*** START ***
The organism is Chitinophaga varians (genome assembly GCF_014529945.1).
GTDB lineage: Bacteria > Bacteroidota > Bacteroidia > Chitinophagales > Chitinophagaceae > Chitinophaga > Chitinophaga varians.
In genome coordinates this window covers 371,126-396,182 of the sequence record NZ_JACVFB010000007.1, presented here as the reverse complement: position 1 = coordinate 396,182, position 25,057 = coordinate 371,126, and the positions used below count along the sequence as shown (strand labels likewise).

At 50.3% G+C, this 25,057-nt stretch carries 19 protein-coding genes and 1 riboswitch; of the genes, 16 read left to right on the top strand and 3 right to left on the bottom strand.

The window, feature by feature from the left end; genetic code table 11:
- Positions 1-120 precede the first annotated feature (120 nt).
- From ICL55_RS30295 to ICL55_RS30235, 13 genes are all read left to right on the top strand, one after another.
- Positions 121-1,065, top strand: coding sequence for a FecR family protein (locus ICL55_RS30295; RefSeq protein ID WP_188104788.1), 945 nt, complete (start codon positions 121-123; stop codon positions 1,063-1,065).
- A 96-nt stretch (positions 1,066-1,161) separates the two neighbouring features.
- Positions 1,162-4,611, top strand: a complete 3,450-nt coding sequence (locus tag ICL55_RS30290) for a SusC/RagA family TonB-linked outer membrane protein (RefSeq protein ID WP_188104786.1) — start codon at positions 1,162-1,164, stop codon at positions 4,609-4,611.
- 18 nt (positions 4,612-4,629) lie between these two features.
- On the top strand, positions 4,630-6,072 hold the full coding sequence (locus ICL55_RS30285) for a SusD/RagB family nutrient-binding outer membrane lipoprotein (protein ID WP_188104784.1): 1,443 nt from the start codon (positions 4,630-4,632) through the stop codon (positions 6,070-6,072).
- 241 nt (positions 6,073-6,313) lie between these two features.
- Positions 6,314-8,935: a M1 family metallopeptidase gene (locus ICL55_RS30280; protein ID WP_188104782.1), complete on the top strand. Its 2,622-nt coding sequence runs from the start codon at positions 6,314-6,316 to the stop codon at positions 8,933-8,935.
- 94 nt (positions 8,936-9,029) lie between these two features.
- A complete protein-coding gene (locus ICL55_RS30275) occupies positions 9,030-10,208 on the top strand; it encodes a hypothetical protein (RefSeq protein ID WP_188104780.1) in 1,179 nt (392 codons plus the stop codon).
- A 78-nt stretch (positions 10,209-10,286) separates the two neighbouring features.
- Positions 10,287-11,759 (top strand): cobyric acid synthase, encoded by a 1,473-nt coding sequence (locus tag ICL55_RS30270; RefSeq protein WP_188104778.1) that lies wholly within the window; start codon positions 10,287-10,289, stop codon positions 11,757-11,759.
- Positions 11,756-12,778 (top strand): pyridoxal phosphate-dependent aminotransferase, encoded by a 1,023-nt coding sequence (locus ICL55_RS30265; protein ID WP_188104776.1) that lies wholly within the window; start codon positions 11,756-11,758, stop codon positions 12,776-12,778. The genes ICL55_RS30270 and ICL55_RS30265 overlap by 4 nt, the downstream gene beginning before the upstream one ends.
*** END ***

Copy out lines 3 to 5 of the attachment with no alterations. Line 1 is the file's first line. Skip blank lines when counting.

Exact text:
In genome coordinates this window covers 371,126-396,182 of the sequence record NZ_JACVFB010000007.1, presented here as the reverse complement: position 1 = coordinate 396,182, position 25,057 = coordinate 371,126, and the positions used below count along the sequence as shown (strand labels likewise).

At 50.3% G+C, this 25,057-nt stretch carries 19 protein-coding genes and 1 riboswitch; of the genes, 16 read left to right on the top strand and 3 right to left on the bottom strand.

The window, feature by feature from the left end; genetic code table 11: